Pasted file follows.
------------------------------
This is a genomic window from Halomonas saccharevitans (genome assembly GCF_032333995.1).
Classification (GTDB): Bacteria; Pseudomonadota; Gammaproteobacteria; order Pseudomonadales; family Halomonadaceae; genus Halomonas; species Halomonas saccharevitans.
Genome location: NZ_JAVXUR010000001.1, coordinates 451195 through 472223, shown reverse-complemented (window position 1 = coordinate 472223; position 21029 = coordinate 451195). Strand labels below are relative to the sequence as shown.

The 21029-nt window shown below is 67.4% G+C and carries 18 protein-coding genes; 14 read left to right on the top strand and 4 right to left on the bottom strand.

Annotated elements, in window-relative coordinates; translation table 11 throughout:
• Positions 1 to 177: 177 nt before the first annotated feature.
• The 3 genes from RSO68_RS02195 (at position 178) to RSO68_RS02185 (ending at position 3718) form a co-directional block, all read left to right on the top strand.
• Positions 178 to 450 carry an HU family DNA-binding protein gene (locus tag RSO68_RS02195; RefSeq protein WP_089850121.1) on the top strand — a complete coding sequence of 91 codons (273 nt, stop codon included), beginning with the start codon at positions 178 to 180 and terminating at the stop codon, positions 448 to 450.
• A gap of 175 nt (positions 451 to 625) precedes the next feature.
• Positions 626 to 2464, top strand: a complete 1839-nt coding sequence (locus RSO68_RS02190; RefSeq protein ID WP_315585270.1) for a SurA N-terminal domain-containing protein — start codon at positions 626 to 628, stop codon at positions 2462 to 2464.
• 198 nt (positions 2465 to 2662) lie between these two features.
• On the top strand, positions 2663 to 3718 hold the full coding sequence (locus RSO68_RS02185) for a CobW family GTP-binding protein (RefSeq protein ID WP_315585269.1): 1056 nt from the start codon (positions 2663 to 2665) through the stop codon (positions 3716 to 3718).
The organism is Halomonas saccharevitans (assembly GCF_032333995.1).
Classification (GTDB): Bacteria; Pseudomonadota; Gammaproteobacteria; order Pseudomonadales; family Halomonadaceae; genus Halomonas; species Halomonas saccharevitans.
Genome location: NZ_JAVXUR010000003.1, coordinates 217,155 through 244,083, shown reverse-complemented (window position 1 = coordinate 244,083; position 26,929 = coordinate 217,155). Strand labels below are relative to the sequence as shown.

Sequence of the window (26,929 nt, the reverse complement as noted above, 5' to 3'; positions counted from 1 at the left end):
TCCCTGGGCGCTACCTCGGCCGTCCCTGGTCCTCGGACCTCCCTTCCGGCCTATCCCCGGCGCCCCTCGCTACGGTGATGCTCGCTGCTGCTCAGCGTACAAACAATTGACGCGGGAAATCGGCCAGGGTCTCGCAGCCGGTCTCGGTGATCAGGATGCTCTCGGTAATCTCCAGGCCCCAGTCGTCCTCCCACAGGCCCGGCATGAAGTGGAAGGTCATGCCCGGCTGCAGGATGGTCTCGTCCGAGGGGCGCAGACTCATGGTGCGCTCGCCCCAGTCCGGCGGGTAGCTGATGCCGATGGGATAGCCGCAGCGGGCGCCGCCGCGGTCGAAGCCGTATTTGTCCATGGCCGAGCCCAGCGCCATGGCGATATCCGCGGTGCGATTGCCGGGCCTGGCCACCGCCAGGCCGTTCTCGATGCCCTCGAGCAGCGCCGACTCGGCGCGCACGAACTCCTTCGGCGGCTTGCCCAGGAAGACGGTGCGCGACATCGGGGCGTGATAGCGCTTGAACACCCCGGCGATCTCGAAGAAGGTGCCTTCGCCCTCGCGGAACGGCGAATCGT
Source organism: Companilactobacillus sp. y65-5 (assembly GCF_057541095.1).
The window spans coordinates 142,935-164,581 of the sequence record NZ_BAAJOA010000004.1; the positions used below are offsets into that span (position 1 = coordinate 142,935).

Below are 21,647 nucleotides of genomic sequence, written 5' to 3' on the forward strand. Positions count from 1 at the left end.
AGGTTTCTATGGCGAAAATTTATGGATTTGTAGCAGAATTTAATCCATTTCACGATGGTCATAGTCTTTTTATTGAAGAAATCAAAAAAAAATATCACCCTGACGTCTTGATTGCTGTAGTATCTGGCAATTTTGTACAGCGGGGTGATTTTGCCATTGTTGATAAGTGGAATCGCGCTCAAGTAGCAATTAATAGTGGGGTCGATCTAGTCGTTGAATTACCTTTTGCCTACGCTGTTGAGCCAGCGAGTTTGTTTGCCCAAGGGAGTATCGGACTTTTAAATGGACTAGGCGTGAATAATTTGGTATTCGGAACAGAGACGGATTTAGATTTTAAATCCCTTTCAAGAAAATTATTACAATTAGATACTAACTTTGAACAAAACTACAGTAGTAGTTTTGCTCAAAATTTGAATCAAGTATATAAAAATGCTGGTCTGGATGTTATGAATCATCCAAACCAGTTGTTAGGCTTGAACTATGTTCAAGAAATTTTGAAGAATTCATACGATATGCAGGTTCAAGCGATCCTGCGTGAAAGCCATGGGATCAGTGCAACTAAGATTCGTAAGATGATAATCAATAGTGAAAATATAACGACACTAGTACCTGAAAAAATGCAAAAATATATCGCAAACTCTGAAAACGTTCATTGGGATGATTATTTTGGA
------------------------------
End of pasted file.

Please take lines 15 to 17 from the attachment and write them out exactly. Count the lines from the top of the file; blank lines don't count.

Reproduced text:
Genome location: NZ_JAVXUR010000003.1, coordinates 217,155 through 244,083, shown reverse-complemented (window position 1 = coordinate 244,083; position 26,929 = coordinate 217,155). Strand labels below are relative to the sequence as shown.

Sequence of the window (26,929 nt, the reverse complement as noted above, 5' to 3'; positions counted from 1 at the left end):
TCCCTGGGCGCTACCTCGGCCGTCCCTGGTCCTCGGACCTCCCTTCCGGCCTATCCCCGGCGCCCCTCGCTACGGTGATGCTCGCTGCTGCTCAGCGTACAAACAATTGACGCGGGAAATCGGCCAGGGTCTCGCAGCCGGTCTCGGTGATCAGGATGCTCTCGGTAATCTCCAGGCCCCAGTCGTCCTCCCACAGGCCCGGCATGAAGTGGAAGGTCATGCCCGGCTGCAGGATGGTCTCGTCCGAGGGGCGCAGACTCATGGTGCGCTCGCCCCAGTCCGGCGGGTAGCTGATGCCGATGGGATAGCCGCAGCGGGCGCCGCCGCGGTCGAAGCCGTATTTGTCCATGGCCGAGCCCAGCGCCATGGCGATATCCGCGGTGCGATTGCCGGGCCTGGCCACCGCCAGGCCGTTCTCGATGCCCTCGAGCAGCGCCGACTCGGCGCGCACGAACTCCTTCGGCGGCTTGCCCAGGAAGACGGTGCGCGACATCGGGGCGTGATAGCGCTTGAACACCCCGGCGATCTCGAAGAAGGTGCCTTCGCCCTCGCGGAACGGCGAATCGT